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Miracle Kids: Tristan Lewis

Ready for a Game Plan, While Still in the Womb

Tristan LewisIn September 2006, 5 months along in the pregnancy of their son, Tristan, Cheryl Bristol and Marc Lewis received obstetric test results that piqued doctors’ concern.

“Only halfway along, imaging techniques were already able to look inside me, to look inside Tristan, and register spots on his bowels that posed threat of blockage,” Bristol said. “And immediately, we were encouraged to begin talking with a surgeon—just as a precaution.”

That’s when the couple met Walter Pegoli Jr., M.D., Surgeon-in-Chief at Golisano Children’s Hospital, who warned them that there was risk that the entire line of Tristan’s “plumbing” – from top to bottom—might have problems. Tristan would likely suffer from any number of non-random birth anomalies recognized as VATER syndrome (an acronym representing: vertebral problems; imperforate anus, where the rectum doesn’t open to the outside of the body; tracheoesophageal fistula, or a persistent connection of the windpipe and feeding tube; and renal anomalies.) How many of these anomalies Tristan would experience, and to what extent, wouldn’t be known until he was born.

So, at a time when most expectant parents would be putting finishing touches on their home nurseries, Bristol and Lewis were talking through the what-if scenarios with Pegoli. They would need to give consent for any necessary surgeries, perhaps almost immediately after Tristan was born, and they wanted to be ready with thought-out answers.

It was time well-spent. When Tristan was delivered, doctors noticed right away that his anus did not open to the outside, and that his belly looked swollen – the result of his feeding and breathing tubes being joined together, causing him to suck air past his lungs and into his stomach.

“The first time I saw him, he was surrounded by a crowd of doctors, and his tummy was so large,” Bristol said. “As it turned out, he had more of the VATER symptoms than Dr. Pegoli had suspected. I was instantly thankful for all the conversations we’d had in advance.”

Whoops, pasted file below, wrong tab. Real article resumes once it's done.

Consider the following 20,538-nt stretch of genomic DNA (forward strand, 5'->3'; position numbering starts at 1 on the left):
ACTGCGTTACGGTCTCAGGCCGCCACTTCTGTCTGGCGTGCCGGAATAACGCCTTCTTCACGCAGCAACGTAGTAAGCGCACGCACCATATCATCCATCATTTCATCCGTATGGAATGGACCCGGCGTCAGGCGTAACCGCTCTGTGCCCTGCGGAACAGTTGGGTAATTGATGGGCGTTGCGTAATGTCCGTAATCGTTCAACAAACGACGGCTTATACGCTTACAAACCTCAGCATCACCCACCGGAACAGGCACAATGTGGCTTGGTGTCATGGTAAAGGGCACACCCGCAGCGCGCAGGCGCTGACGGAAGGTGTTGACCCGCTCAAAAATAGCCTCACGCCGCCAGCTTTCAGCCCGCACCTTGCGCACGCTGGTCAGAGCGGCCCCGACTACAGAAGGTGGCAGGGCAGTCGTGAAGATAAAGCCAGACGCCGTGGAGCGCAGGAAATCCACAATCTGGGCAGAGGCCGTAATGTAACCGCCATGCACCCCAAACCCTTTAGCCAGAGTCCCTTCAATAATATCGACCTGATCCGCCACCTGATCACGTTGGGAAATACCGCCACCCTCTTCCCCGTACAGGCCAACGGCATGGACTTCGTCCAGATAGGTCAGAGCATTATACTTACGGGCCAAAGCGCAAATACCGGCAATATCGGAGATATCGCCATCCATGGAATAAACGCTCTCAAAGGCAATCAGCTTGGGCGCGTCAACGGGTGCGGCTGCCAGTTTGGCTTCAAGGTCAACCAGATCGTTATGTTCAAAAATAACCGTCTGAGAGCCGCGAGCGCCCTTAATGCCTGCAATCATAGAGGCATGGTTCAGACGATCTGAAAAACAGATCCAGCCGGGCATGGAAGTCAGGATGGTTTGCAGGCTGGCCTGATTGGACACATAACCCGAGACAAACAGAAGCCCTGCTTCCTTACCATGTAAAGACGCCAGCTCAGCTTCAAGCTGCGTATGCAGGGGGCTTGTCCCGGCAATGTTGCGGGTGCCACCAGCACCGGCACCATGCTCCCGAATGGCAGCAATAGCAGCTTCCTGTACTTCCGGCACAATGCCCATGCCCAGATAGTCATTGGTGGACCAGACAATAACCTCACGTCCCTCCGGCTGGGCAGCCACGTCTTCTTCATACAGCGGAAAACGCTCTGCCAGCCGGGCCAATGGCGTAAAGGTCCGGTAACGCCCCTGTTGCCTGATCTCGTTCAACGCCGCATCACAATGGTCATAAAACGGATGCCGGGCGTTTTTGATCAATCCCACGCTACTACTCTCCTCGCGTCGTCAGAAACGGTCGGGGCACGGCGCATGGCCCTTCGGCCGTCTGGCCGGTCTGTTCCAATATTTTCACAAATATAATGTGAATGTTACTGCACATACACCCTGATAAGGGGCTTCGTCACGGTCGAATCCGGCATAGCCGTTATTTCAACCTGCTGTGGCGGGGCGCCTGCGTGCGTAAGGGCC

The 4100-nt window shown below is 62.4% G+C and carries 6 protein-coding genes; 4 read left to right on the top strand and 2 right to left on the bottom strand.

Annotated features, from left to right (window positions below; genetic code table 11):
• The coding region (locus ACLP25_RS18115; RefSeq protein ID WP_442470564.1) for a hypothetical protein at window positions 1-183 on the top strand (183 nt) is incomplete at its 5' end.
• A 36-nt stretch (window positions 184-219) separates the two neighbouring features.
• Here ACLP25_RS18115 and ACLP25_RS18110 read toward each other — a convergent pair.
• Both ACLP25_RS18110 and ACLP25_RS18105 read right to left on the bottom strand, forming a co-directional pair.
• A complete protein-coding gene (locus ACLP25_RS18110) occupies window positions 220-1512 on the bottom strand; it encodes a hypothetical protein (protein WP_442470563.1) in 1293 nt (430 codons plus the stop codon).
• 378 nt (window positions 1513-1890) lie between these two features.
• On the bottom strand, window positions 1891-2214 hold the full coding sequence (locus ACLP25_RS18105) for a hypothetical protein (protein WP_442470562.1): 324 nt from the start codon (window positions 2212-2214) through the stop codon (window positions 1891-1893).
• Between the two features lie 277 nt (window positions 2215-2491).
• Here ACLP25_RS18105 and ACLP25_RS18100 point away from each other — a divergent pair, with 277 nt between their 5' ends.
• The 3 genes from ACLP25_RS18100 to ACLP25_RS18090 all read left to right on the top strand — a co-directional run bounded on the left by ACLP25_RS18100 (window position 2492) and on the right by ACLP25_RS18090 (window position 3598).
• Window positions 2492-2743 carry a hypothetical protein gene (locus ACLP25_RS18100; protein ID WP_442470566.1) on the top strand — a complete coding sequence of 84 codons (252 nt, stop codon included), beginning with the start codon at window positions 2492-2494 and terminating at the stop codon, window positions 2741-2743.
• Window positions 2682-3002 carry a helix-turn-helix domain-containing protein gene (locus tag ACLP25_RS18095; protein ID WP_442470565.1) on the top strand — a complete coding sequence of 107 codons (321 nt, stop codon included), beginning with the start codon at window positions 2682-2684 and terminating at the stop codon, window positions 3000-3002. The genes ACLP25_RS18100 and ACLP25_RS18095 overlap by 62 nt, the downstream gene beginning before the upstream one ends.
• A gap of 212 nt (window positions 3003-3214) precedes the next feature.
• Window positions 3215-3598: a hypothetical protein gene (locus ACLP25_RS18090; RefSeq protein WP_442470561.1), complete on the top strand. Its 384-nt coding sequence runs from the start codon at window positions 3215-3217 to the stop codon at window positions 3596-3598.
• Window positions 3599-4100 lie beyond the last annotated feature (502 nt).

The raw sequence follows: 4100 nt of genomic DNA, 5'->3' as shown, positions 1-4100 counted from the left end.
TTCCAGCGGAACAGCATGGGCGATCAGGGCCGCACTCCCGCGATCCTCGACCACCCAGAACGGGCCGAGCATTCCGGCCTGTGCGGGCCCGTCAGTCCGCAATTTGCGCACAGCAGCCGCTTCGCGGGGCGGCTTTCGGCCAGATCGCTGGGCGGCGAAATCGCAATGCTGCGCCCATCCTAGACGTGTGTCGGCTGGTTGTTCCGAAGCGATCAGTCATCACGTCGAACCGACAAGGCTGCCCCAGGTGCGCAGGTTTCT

Tristan immediately underwent a 6-hour surgery to separate the two tubes (tracheoesophageal fistula), which saved his life. He then spent the better part of two months in the Neonatal Intensive Care Unit recuperating from surgeries including a colostomy, a gastrostomy, and creating a spit fistula (a hole in his neck that would help mucus to drain to the outside).

He went home for 2 months, only to return to the children’s hospital for more surgeries, including one to make him a new anus, and another to reconstruct his esophagus (using a part of his colon) and close his colostomy.

“That whole time, Tristan kept us on our toes,” Bristol said. “We would progress his feeding from IV and electrolytes to formula, and then he’d vomit, which was upsetting, because his surgeries hadn’t yet healed and we’d have to start the feeding progression all over again. Another time, he pulled out his gastrostomy tube, and we had to have it reinserted. Nothing was simple, even on the more straight-forward visits. The last one turned into a 22-day stay, because of these little, inevitable setbacks.”

But at last, the lineup of surgeries—so many, Bristol says, that she keeps count and has almost run out of fingers—came to an end.

“After Tristan’s final surgery, I gave Dr. Pegoli the biggest hug; I didn’t want to let go,” she said. “How do you thank a man who has lifted such a weight off your shoulder, who has tended to a child with so many needs and given them complete and total healing, a future?”

The horizon looks hopeful for Tristan. He’s a smart 14-month-old, who likes to play copy-cat; he’s learning to crawl and, after a long wait, is eating and drinking with his mouth, just the way he should.

Best of all, he’s healthy.

And, he’s home.